Conker's Bad Fur DayPlatform: N64
Nintendo broke with tradition and shocked a crowd of journalists when it introduced Conker's Bad Fur Day at E3 2000. Nintendo is generally regarded as the Leave It to Beaver of the video game world, but in 2000 it seemingly realized that game audiences were getting older (or perhaps just bawdier), and it took its humor up a notch and its practice of self-censorship down a notch. The response? Terrific. The game was a success. It may not have brought back millions of thirtysomethings who'd long since outgrown the console, but it did turn a few heads.
What was it about? GameSpot's Shane Satterfield summarizes it (although it's difficult to imagine the expressions in the Nintendo boardroom while this game was getting pitched) as follows:
"Conker is a squirrel who looks just like any other character from previous Nintendo games. But underneath his cordial exterior lies a trash-mouthed rodent with a penchant for booze, wild women, and lewd conduct. Conker's twisted tale begins at his local bar, where he tosses back a few too many drinks with his war-bound friends before stumbling out into the rainy night. Drunken, confused, and vomiting profusely, Conker becomes lost and eventually blacks out. When he comes to his senses, he finds himself in a world unlike he, or anyone else for that matter, has ever seen before--a world full of gutter-mouthed cogs, LSD-dropping demons, bosses with giant testicles, and a panther king whose minions include a number of seemingly inept weasels. It's a demented world, and Conker's only desire is to somehow escape and catch up with his girlfriend, Berri."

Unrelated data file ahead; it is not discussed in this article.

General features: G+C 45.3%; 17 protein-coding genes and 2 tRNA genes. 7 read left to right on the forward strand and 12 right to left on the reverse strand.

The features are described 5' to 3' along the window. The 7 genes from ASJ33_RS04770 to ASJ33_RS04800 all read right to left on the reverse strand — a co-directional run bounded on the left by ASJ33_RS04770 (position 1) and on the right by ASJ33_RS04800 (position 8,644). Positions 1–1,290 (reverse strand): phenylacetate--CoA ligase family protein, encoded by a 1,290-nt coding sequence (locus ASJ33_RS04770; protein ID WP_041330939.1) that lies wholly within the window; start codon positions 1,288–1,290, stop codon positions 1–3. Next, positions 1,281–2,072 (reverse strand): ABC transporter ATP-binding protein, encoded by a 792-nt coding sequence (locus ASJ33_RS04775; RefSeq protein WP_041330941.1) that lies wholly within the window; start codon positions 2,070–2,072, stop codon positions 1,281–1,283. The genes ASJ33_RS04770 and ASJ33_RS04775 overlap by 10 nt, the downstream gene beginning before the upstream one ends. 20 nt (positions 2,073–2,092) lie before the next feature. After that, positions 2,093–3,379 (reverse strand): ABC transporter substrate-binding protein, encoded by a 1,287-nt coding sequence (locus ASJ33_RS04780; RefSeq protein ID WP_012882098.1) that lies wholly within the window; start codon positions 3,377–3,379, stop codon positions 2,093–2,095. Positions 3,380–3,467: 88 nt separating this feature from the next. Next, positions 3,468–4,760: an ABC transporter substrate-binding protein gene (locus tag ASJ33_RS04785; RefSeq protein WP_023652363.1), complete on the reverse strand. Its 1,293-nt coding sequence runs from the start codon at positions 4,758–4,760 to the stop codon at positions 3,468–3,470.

Beyond the slapstick violence, pratfalls, and lurid exchanges between characters, Conker's parodies movies such as The Matrix, Saving Private Ryan (the scene where the soldier looks for his detached arm), and The Godfather. There's no shortage of laughs and bewilderments in this game, but in the end, it's so shocking a production to come from the hands of Nintendo, one almost has to wonder who the joke is truly on.
The Serious Sam SeriesPlatforms: PC, Xbox, GC, PS2
First Released: 2001
Developers: Gathering of Developers, Global Star Software, Gotham Games
Action heroes, whether in movies or video games, often fall prey to a well-defined array of stereotypes--most of them shallow, predictable, and slightly dense. Arguably, the best humor in these games involves some wit, putting action heroes at odds with the nature of this feature. The muscle-clad, fearless gunslinger is one archetype. Serious Sam is quite another.